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Wear modeling with sensitivity to lubricant chemistry

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dc.contributor.advisor Victor W. Wang. en_US
dc.contributor.author Thomas, Benjamin C. (Benjamin Carl) en_US
dc.contributor.other Massachusetts Institute of Technology. Dept. of Mechanical Engineering. en_US
dc.date.accessioned 2008-03-27T18:26:45Z
dc.date.available 2008-03-27T18:26:45Z
dc.date.copyright 2007 en_US
dc.date.issued 2007 en_US
dc.identifier.uri http://hdl.handle.net/1721.1/40948
dc.description Thesis (S.M.)--Massachusetts Institute of Technology, Dept. of Mechanical Engineering, 2007. en_US
dc.description Page 91 blank. en_US
dc.description Includes bibliographical references (p. 85-87). en_US
dc.description.abstract The life of an automotive engine is often limited by the ability of its components to resist wear. Zinc dialkyl-dithiophosphate (ZDDP) is an engine oil additive that reduces wear in an engine by forming solid antiwear films at points of moving contact. The effects of this additive are fairly well understood, but there is little theory behind the kinetics of antiwear film formation and removal. This lack of dynamic modeling makes it difficult to predict the effects of wear at the design stage for an engine component or a lubricant formulation. The purpose of this research is to develop a theoretical and numerical framework for modeling the formation and evolution of ZDDP antiwear films based on the relevant chemical pathways and physical mechanisms at work. The ability to predict the development and function of thin solid films on rough surfaces and their effect on surface wear would be a useful tool in many tribological applications, both automotive and otherwise. Completely deterministic modeling of such films may not be possible due to the complex interactions between the numerous mechanical, thermal, and chemical variables over disparate magnitudes of time and length scales. However, it is believed that useful predictions can be made by constructing a mechanistic model in which all of the most important effects are included, even if only at an approximate level. Both the theoretical model and the numerical implementation of the concepts therein will be discussed in this work. Preliminary results from this effort are presented to illustrate feasibility and functionality on a qualitative level. en_US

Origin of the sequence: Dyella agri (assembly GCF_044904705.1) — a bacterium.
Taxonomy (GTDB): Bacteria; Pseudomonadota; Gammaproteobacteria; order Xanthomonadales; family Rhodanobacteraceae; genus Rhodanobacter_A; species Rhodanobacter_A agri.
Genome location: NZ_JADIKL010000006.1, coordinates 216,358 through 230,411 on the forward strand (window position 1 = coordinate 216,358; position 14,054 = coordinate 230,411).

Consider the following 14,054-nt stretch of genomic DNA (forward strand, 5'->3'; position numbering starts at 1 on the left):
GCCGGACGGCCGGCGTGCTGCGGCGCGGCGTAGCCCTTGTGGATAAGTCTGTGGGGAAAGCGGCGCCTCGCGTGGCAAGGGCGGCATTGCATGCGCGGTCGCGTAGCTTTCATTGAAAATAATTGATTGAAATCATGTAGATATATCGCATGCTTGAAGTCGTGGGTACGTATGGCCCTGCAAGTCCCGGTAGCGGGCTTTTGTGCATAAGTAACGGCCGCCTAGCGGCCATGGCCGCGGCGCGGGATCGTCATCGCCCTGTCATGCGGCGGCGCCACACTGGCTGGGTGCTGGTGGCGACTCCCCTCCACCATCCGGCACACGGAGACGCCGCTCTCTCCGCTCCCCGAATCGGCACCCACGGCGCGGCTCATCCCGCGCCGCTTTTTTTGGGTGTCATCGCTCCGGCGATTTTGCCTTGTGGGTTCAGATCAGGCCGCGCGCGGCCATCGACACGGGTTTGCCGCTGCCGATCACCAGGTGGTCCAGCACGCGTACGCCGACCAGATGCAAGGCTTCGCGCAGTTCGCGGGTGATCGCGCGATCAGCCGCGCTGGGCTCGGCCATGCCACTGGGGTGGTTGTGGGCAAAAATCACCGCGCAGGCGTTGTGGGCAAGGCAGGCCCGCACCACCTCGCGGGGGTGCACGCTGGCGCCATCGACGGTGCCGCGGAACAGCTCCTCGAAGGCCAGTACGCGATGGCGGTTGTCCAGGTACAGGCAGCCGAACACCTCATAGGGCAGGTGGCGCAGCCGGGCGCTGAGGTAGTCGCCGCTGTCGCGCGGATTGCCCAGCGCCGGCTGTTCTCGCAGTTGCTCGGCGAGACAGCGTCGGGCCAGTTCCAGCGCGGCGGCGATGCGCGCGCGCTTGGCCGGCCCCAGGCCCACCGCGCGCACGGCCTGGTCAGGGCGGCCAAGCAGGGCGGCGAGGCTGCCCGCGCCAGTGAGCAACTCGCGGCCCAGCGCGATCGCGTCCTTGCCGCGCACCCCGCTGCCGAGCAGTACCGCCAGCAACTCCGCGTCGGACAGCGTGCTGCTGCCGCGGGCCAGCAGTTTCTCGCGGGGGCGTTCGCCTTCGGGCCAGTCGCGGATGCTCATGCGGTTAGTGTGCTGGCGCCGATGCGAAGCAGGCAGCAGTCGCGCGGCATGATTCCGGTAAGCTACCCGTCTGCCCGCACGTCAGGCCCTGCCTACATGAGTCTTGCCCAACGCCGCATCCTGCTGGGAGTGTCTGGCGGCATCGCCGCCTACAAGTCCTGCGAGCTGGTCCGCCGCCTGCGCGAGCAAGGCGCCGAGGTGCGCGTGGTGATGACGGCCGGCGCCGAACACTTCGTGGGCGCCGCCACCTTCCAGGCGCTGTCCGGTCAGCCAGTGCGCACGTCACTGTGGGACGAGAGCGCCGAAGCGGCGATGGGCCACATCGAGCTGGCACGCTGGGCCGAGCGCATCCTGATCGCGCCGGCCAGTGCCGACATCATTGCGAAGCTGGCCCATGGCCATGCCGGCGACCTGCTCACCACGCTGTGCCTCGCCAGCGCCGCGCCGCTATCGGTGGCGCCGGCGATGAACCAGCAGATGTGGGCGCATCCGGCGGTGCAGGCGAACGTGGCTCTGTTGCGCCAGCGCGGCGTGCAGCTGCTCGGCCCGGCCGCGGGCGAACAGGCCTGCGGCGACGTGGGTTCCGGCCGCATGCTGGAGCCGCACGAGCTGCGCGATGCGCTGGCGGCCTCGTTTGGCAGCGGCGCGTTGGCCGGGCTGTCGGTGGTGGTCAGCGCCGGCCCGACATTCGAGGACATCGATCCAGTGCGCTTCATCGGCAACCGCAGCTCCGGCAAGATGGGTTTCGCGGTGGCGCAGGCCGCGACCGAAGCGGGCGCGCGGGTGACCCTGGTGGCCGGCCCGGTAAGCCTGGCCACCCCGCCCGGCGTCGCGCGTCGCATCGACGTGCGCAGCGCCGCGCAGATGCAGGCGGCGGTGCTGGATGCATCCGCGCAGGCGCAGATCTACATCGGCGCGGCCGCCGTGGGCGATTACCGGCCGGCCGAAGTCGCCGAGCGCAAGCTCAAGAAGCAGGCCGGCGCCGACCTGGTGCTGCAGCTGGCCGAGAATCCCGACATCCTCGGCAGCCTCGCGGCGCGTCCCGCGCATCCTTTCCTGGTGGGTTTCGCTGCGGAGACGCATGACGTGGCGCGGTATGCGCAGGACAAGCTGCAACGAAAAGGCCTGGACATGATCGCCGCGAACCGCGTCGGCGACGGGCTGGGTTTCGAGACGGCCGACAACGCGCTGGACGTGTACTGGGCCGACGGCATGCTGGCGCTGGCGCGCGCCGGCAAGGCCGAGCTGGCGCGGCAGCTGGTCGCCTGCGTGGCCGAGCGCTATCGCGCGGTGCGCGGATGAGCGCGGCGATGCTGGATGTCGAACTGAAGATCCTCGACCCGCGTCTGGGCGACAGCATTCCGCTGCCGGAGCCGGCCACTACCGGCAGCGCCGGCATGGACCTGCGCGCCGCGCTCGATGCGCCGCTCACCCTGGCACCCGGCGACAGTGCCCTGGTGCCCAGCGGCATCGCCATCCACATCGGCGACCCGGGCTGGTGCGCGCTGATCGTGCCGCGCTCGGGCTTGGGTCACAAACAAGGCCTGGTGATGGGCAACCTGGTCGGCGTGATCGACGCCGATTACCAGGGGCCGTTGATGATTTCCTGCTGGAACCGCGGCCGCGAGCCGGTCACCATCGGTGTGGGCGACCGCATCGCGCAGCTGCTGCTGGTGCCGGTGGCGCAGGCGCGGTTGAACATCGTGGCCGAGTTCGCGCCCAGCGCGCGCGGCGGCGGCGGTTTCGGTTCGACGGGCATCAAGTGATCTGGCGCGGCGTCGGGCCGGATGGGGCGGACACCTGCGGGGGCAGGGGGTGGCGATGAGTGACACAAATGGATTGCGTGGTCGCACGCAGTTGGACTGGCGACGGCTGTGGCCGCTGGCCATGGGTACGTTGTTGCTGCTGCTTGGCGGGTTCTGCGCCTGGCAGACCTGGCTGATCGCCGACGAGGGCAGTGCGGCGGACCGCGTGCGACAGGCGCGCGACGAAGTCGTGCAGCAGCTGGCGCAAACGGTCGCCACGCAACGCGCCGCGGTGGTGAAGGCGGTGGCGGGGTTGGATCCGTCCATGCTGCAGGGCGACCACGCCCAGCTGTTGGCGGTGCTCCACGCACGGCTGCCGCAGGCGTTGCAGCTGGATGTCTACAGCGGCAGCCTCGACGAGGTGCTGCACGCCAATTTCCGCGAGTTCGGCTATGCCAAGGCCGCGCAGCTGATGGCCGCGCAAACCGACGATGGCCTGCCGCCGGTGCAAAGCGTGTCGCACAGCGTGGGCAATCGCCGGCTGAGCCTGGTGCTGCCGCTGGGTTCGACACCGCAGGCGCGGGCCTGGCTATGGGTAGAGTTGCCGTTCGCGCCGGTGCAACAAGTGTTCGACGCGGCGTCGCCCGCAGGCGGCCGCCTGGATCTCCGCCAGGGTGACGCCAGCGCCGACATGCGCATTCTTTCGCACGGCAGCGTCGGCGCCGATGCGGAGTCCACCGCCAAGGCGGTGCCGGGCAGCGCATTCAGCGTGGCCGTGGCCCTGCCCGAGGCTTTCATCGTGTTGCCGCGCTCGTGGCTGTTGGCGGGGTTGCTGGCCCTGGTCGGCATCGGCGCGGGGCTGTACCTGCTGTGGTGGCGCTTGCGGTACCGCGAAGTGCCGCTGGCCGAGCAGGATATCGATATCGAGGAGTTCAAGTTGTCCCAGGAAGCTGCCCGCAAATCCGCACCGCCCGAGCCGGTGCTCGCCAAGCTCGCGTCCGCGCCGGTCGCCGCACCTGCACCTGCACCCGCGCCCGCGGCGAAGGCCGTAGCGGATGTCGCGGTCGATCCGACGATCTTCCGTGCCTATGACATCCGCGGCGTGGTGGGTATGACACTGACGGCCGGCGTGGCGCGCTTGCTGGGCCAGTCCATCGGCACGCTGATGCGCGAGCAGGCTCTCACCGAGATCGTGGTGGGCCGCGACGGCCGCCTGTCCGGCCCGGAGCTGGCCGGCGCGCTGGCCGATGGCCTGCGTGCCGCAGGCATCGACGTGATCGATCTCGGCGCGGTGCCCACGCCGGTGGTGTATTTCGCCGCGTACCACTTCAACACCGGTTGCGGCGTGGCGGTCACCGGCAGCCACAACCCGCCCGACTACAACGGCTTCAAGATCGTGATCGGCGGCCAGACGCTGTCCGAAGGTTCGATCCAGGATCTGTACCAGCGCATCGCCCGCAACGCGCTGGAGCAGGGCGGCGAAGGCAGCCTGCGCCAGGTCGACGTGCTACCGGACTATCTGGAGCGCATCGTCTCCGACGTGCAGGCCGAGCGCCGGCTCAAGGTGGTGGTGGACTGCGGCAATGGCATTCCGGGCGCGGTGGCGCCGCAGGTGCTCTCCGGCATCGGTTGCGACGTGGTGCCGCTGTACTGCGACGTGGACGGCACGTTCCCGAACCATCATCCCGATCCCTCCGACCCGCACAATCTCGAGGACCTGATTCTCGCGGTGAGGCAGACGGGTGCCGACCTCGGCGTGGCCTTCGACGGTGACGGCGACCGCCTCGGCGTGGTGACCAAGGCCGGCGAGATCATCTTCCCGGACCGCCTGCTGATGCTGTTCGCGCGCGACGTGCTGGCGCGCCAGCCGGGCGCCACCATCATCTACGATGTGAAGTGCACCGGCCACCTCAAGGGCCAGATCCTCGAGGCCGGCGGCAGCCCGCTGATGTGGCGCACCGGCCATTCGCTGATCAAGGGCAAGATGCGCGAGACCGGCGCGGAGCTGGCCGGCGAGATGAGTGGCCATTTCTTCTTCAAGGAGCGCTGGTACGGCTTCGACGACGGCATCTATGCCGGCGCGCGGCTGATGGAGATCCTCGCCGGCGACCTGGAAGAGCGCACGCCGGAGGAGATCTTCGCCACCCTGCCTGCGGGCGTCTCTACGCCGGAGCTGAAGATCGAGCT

dc.description.statementofresponsibility by Benjamin C. Thomas. en_US
dc.format.extent 91 p. en_US
dc.language.iso eng en_US
dc.publisher Massachusetts Institute of Technology en_US
dc.rights M.I.T. theses are protected by copyright. They may be viewed from this source for any purpose, but reproduction or distribution in any format is prohibited without written permission. See provided URL for inquiries about permission. en_US
dc.rights.uri http://dspace.mit.edu/handle/1721.1/7582 en_US
dc.subject Mechanical Engineering. en_US
dc.title Wear modeling with sensitivity to lubricant chemistry en_US
dc.type Thesis en_US
dc.description.degree S.M. en_US
dc.contributor.department Massachusetts Institute of Technology. Dept. of Mechanical Engineering. en_US
dc.identifier.oclc 212626296 en_US


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